“We need simple, clear explanations; we are busy. But the answers must also be comprehensive. Simple, clear, comprehensive explanations. We have no time for endless academic musings, or for a litany of facts. We need theories that are incisive and illuminating, that enable us to grasp the solution at once, that transcend the complexities, paring away all irrelevancies, leaving only the elegant, decisive beauty of a Euclidian proof, the first paradigm of our intellectual training. I offer no such theories. It is my belief that the failure of behavioral science up to the present day results precisely from the pursuit of them. Classical economics, Marxism, psychoanalysis, learning theory, instinct theory, cognitive theory, structuralism, artificial intelligence, neural network modeling, chaos and complexity theory, sociobiology - not a single one of them false in its essence, but each one false in its ambitions, and especially false in its condemnation of the others.... For the lay person, the difficulty of integrating this breadth of knowledge into a larger picture of ourselves is daunting.... Scientists, too, are daunted by the effort to keep up. In the old cliche, they find out more and more about less and less until they know everything about nothing. But today, the problem is that we know more and more about more and more. And although we will never know everything about everything, the time will come when we know so much that no one person can hope to know all the essential facts about, say, violence or anxiety, needed to make a single wise decision.... [So,] every so often we must stop and see what we know...[and,] for those who do not share the conviction that bits of knowledge laid end to end lead to wisdom, the articulation of the bits becomes a challenge separate from that of unearthing them. When the knowledge in question is knowledge about human behavior, the emergent image must bear a human face.”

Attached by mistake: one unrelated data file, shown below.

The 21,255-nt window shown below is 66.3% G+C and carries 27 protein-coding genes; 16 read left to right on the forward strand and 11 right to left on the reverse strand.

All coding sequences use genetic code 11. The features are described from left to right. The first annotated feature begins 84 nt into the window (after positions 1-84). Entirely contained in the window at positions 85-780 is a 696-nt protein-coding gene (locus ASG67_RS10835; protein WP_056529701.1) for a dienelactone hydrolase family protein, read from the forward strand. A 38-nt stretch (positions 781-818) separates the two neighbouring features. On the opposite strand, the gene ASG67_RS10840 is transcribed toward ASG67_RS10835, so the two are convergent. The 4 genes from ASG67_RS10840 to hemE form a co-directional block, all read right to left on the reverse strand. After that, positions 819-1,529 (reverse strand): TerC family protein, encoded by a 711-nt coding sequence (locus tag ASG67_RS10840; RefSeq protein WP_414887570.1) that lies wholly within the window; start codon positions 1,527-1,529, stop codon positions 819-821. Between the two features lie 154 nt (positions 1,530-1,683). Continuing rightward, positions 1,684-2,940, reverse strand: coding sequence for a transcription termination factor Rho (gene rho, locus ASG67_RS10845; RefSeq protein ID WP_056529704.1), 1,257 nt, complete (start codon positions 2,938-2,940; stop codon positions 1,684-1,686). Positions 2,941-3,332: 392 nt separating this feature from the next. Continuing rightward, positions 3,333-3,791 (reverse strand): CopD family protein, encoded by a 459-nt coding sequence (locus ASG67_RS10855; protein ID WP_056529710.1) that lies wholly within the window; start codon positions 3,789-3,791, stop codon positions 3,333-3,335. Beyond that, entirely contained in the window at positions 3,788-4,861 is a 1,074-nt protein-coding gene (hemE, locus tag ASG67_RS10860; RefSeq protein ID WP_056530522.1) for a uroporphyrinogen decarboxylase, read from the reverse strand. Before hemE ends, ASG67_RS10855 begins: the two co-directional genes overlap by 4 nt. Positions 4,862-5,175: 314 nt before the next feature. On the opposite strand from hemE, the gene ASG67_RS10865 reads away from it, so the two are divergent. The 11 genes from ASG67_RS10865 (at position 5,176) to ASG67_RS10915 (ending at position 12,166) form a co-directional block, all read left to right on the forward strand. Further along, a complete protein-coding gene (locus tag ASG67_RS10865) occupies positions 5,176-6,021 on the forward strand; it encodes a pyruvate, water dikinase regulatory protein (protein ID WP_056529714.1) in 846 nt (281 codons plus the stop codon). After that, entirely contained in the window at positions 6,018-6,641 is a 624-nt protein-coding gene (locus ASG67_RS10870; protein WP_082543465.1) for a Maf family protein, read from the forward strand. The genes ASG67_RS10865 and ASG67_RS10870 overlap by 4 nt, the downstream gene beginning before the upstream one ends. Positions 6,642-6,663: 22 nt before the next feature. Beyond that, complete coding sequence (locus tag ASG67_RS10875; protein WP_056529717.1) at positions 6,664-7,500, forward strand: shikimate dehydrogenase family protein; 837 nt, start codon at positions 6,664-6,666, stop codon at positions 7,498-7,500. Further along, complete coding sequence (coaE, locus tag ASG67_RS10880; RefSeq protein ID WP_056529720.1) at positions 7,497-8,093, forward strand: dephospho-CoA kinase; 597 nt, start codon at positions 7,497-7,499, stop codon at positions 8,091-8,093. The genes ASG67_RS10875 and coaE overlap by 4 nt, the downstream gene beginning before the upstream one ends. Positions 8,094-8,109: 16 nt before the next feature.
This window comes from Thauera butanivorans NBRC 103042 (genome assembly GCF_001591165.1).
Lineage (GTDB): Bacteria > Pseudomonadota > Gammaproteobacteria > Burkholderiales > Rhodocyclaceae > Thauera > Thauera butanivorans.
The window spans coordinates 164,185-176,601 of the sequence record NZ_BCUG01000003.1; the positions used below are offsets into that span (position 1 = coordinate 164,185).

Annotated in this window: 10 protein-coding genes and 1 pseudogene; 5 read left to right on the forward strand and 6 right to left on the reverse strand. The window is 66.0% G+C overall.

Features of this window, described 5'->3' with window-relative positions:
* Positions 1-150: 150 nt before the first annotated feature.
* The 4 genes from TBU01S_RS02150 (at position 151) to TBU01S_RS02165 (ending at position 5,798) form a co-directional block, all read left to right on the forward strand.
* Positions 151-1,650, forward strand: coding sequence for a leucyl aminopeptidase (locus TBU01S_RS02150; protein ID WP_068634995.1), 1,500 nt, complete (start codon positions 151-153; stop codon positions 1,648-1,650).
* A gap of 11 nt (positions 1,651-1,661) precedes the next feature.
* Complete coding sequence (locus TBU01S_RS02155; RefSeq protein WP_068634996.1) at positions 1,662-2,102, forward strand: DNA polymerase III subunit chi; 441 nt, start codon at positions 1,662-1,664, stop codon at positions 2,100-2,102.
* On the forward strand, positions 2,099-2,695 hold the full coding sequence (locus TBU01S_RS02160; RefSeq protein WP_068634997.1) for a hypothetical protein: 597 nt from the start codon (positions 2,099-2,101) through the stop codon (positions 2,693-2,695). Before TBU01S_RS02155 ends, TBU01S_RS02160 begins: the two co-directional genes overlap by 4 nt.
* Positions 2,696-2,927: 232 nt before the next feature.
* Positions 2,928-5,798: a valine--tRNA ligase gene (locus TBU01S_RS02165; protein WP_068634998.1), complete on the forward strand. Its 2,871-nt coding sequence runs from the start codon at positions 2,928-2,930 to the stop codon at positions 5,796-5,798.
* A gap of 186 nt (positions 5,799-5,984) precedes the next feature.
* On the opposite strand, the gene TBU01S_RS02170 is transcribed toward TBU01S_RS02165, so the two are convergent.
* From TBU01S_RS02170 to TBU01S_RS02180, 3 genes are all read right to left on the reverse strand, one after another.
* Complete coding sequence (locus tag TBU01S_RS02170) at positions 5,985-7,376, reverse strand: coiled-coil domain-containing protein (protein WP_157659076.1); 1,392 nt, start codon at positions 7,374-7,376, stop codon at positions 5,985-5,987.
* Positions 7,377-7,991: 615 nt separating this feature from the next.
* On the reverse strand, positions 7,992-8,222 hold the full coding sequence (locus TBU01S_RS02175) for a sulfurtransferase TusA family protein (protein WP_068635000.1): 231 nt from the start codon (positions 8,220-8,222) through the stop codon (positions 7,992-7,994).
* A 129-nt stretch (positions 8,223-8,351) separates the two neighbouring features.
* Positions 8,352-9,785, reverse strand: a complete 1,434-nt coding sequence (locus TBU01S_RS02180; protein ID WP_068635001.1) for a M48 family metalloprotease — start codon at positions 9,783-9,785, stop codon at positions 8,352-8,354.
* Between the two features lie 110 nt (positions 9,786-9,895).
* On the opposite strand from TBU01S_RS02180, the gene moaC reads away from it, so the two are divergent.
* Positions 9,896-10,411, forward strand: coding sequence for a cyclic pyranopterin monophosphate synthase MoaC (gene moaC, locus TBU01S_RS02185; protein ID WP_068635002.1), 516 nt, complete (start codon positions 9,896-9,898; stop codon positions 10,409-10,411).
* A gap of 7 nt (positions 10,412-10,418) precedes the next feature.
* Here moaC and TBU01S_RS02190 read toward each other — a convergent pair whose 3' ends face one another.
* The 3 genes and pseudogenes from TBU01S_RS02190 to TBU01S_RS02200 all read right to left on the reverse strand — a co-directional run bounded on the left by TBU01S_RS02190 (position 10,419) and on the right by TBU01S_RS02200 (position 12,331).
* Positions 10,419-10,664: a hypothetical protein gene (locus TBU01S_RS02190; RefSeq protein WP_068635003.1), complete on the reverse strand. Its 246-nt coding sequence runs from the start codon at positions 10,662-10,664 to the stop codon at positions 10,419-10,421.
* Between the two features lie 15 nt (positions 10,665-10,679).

(Konner, pp.xv-xvi)

For those who still associate such work with prejudice and psuedo-science, Konner makes this counter-claim, which concisely summarizes the modern scientific consensus on race, prejudice and human universals. And it is one that cultural anthropology is, even now, starting to come around to:


“The overwhelming genetic unity of our species becomes clearer all the time. We are, every one of us, descended from a very small group of people who lived in Africa around 100,000 years ago. During almost all that time, challenges to intelligence have been remarkably similar on every continent. There has been little or no opportunity for racial separation, and the physical variety that seems so obvious to us is just an intersection of geographic trend lines known as clines, each a gradient of variation along a particular dimension, such as nose shape, height, or skin color. You can point to any spot on earth, draw a circle around it, and call it a race, but all you will have done is arbitrarily label the local intersection of several of these clines...[and] statistically, it has been repeatedly shown that the vast majority of human genetic variation occurs within, not between, ethnic groups.... Race is the least interesting and least significant of biological categories, yet it continues to compel the attention of many people. The most likely explanation for this is not the intrinsic merit of the subject. It is the desire to simplify the world, to justify unfair treatment of minorities, and to shore up a weak identity with a false sense of superiority. Human beings characteristically dichotomize the social world, and much of what is wrong with the world stems from this fact of human nature.... Behavioral biology is a strong, dangerous physic, potentially healing if used appropriately, poisonous if not. For the great questions of race and social class, it has far more relevance to the behavior of the oppressors than it does to that of the victims. It does not show that the oppressed are inferior, but it does help explain why the oppressors are selfish, greedy, and violent.”